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Thread: Upright bass cross posted in the guitar section by mistake

  1. #1

    Question Upright bass cross posted in the guitar section by mistake

    OK I have a question for the very talented and knowledgeable musicians on this site. I know nothing about music theory, my daughter wants to learn to play the bass preferably an upright one, what do you do once you have learned the chords? How do you know how to incorporate that into the songs we play on the ukulele? Is it as simple as finding the songs in bass tablature or chords? If she decides she is serious about playing I will get her lessons, but have no clue where to start, I know we can rent the bass from her school I would rather she learn on the a regular base or the ukulele bass with the big rubber strings as the uprights are huge and we do not have a large car, though we do have several trucks she is in a guitar course at her local high school. however it appears that she is not learning much theory Every time she sees the upright she expresses the desire to learn. What is the natural progression for learning? Any tips, info a starting point?

  2. #2
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    My answer in the other thread:

    There is a specific bass forum, you can get to it below right with the popup Quick Navigation list. I started playing bass about two years ago without knowing anything about theory. At first I tried to learn on the internet, but I took it up to play with the ukulele to which I belong, so I was anxious to get proficient, so I took lessons, the best move I made.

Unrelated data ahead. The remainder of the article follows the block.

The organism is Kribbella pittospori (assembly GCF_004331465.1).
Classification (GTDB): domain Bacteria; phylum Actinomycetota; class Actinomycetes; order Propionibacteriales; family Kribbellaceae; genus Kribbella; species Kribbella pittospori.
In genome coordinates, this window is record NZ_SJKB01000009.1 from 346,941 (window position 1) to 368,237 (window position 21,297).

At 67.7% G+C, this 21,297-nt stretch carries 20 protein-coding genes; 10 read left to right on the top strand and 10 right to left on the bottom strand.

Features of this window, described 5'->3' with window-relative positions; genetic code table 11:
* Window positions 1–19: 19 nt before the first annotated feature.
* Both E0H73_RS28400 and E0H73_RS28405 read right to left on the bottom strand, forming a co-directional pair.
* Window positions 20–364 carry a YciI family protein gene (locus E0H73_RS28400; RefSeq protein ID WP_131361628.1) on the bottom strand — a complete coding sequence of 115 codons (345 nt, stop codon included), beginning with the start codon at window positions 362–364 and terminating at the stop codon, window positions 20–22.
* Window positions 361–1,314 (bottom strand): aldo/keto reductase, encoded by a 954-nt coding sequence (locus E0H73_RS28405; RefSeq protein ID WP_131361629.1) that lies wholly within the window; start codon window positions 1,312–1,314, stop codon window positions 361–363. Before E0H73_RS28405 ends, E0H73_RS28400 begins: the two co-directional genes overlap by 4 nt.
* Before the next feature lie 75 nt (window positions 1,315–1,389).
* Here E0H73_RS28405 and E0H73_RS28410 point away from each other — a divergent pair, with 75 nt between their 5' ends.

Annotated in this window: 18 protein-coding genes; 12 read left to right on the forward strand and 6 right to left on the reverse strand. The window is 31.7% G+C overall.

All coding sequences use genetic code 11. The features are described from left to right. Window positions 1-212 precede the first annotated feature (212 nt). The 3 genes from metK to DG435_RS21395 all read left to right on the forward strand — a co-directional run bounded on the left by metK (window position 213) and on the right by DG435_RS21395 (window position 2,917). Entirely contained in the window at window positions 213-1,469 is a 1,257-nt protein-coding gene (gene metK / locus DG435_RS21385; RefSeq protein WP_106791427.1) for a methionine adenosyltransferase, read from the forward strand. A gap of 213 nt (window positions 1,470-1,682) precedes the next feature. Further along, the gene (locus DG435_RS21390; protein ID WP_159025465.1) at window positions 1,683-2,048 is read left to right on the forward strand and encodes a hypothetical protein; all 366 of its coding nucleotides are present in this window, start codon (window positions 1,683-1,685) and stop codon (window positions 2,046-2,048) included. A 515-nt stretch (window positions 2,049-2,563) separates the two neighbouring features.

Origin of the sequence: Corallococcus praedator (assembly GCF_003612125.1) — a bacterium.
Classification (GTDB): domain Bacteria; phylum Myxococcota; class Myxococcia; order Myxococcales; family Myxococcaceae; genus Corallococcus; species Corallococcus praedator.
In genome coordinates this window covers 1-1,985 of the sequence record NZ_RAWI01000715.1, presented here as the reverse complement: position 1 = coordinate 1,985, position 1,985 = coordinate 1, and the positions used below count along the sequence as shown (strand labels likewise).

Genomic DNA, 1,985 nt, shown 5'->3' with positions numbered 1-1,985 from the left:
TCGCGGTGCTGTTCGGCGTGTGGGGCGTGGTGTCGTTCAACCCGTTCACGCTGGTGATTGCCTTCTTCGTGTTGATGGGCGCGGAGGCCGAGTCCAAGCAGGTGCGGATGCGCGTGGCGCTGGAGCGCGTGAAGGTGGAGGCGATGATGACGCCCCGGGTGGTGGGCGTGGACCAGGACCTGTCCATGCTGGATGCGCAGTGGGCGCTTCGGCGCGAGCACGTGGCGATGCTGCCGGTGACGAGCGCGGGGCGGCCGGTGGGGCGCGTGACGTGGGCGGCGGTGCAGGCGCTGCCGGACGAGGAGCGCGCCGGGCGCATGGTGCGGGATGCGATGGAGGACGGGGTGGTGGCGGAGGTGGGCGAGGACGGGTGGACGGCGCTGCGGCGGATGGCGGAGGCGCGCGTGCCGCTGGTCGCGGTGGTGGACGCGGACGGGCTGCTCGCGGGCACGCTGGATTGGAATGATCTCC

For the almost 50 years I played guitar I was often told to take up the bass, but I didn't want to be encumbered by a big electric bass, forget an upright. When the leader of our uke group asked for volunteers to play bass, I looked up and discovered bass ukes and other small basses. I would strongly suggest that your daughter take her firsts steps using a bass ukulele. They actually have a very similar sound to an upright, especially using the Road Toad Pahoehoe strings. As you see by my signature, I've accumulated a good number of basses, both poly string ukes and mini electric steel string.

    You can get a very good bass uke from www.Rondo.com (in New Hampshire) for around $160-180. As Jim mentioned, the bass is played one note at a time, both to harmonize with the chords being played by other instruments and to help keep the tempo. Another nice circumstance is that a good part of playing bass is the pattern of notes on the fretboard, they tend to be very consistent as you play with the chords in the song.

    So taking lessons would be very good, and using a small bass too.
    Last edited by kohanmike; 11-10-2016 at 12:33 PM.

  3. #3

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    Thanks much for the reply it was insightful and makes sense. Have a great day!

  4. #4

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    +1 for the Rondo Hadean uke basses, I have one each of the acoustic and solid-body, and find them both to be a good value for the money.

    I use mine for songwriting and home recording.

    I will soon be selling my huge 34" scale electric bass, and the gigantic 4/4 full upright bass, likely to a local music shop since shipping either is going to be both a major hassle and very expensive. The upright bass is nearly 6.5 feet tall and about 30 inches wide across the lower bout. I used to play it in college in the school jazz band, but I never gigged with it.

    It was a nightmare to transport it, and would mostly use it for practice at home, as my school had a 3/4-sized upright for use in the music room, and when possible I'd have them transport it if we did a performance outside the school, for they had a box truck dedicated to transporting the band instruments that would follow the regular school bus when we played at nursing homes, etc...